Posts Tagged ‘private company acquisitions’
How the Fed Affects the Value of Acquisitions and Equity
Decisions made at the Federal Reserve can profoundly affect the equity of your business. If you are considering a loan to purchase a company or property, or to refinance your existing business, be sure you understand how the debt to equity mix affects your company’s return on equity.
When the Federal Reserve determines that money should be cheap and plentiful it lowers interest rates and increases the money supply, which has an enormous effect on the value of companies that are coveted acquisition targets. This action by the Fed encourages intense competition for good acquisitions and makes it possible for buyers to structure deals based on higher multiples of EBITDA (earnings before interest, taxes, depreciation and amortization) than otherwise would have been possible.
Private equity firms have a lot of capital that needs to be invested, and they prefer making highly leveraged transactions to maximize return on investment in the shortest time possible. The ability to do this depends on the availability of cheap debt, especially senior debt (which is most appealing at a lower interest rate since it gets paid off first in the event of a liquidation).
Prior to the financial crisis, Fed policy made senior debt widely available and inexpensive. Banks were keen to lend 5x+ of EBITDA as part of a private equity deal. The senior debt could be combined with junior debt so that 80% of a deal’s financing would come from debt. This led to a temporary madness in hot industries, driving multiples of EBITDA to near double-digits.”
When the financial crisis unfolded, the risk of deals became an acute consideration. Although the Fed kept interest rates low and the money spigot open, banks became much more cautious. In leveraged deals they now put up, say 2x of EBITDA, instead of 5x+, and cap the total amount of debt allowed. Recently banks have eased up a bit but remain very, very cautious. This amounts to the “old” norm and cannot be considered an aberration. It is unlikely we will see monster multiples again.
So what does this mean if you are acquisition-minded? When leverage decreases, more equity is required to do a deal. When you buy a company using 80% debt the value of your equity investment increases much faster than it does when you use mainly equity. Assume you are acquiring a business for $5 million using 80% debt, or $4 million in debt and $1 million of equity. The value of your equity will increase about 8.5x when the business doubles in size (assuming the multiple does not change). In comparison, if you used 100% equity your equity value would only increase about 2.5x when sales doubled.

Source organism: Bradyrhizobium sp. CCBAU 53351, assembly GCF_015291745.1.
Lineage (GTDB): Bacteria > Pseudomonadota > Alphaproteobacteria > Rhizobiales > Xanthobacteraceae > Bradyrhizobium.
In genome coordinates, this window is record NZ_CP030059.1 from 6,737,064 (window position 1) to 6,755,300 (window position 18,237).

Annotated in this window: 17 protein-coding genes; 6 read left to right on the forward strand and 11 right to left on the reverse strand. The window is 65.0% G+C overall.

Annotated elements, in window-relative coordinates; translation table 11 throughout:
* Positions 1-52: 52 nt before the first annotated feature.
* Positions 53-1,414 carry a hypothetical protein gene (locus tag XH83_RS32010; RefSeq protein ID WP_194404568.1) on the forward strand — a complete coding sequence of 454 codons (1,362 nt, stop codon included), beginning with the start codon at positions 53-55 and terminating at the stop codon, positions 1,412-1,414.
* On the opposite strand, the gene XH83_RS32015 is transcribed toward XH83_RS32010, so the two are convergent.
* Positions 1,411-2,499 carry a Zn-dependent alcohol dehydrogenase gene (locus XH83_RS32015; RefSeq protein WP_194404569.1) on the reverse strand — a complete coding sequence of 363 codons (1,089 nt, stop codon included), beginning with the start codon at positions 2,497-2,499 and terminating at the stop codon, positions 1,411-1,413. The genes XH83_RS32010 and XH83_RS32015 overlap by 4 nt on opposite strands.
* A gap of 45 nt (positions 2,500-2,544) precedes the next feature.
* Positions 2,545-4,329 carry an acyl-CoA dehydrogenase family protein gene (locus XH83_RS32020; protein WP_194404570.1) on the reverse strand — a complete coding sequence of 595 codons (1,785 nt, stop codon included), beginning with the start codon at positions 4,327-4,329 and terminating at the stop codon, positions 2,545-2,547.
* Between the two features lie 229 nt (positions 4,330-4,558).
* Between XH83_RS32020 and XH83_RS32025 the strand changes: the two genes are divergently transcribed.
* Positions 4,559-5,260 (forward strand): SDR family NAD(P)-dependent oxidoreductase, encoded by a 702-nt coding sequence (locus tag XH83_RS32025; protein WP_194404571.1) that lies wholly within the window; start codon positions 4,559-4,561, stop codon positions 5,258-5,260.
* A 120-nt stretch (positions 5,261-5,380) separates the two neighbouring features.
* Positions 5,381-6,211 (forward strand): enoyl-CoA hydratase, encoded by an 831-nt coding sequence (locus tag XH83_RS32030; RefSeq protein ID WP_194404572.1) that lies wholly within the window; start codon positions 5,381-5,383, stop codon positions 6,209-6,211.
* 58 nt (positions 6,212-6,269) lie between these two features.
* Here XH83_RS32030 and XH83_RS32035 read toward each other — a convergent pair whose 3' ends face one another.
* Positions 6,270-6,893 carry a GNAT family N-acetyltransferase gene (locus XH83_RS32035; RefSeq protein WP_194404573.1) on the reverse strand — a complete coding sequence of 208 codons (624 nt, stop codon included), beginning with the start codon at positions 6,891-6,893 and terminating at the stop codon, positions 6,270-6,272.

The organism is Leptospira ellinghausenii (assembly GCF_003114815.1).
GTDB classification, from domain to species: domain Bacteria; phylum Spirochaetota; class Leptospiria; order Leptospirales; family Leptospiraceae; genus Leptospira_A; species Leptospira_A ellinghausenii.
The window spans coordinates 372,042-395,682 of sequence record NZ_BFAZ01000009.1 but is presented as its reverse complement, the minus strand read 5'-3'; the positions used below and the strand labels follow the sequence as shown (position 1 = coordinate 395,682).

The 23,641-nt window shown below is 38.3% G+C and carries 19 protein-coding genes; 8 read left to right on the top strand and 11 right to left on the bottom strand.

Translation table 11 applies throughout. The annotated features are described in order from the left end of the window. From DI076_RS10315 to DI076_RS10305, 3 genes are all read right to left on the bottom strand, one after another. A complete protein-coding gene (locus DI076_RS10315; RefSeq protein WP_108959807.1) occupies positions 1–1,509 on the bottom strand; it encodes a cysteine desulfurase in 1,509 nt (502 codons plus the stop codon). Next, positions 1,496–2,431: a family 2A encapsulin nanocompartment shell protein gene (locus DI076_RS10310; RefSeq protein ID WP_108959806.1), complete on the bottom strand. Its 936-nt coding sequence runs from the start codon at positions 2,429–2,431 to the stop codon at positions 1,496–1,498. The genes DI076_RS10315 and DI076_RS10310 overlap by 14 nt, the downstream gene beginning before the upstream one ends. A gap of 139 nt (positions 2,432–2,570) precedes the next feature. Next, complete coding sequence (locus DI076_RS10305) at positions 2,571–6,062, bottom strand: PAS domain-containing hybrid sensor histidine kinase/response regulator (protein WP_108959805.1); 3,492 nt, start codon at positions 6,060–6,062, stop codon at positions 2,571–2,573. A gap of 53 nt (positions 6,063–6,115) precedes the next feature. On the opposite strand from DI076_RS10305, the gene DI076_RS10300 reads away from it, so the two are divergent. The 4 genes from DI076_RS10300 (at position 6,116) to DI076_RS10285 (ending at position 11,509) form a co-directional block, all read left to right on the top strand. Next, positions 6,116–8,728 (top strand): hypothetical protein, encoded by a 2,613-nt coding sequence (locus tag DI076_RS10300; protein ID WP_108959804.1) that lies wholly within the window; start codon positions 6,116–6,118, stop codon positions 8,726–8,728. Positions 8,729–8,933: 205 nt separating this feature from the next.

|Gross Margin (50%)|
|Increase in Value|
|Increase in equity value|
|Growth in equity|
CFO-Pro can help you create the best leverage mix for your business acquisitions.
The Wisdom of Henry Hazlitt (1894 – 1993)
In the history of mankind the essence of economic progress has consisted of getting more production with the same amount of labor. This is the reason that humans began putting burdens on the backs of animals instead of on their own backs, and the reason that thousands of labor-saving devices have, and continue to be, developed.
Translated into national terms, this principle means that our real objective is to maximize production. In doing this, full employment becomes a necessary by-product, although production is the end and employment merely the means. We cannot continuously have the fullest production without full employment but we can very easily have full employment without full production. Nothing is easier to achieve than full employment once it is divorced from the goal of full production. Hitler provided full employment with a huge armament program. Prisons and chain gangs have full employment.
Our legislators do not present Full Production bills in Congress, but Full Employment bills. Wages and employment are discussed as if they had no relation to productivity and output. The conclusion is drawn that a 30-hour week will provide more jobs and will therefore be preferable to a 40-hour week. A hundred confusing make-work practices of labor unions are tolerated.
It would be far better to have maximum production with part of the population supported in idleness by undisguised relief than to provide “full employment” by so many forms of disguised make-work that production is disorganized. The progress of civilization has meant the reduction of employment, not its increase. We have been able to virtually eliminate child labor (in the US), and to remove the necessity of work for many of the aged.
We can clarify our thinking if we put our chief emphasis where it belongs — on policies that will maximize production.
— Paraphrased From Economics in One Lesson (1946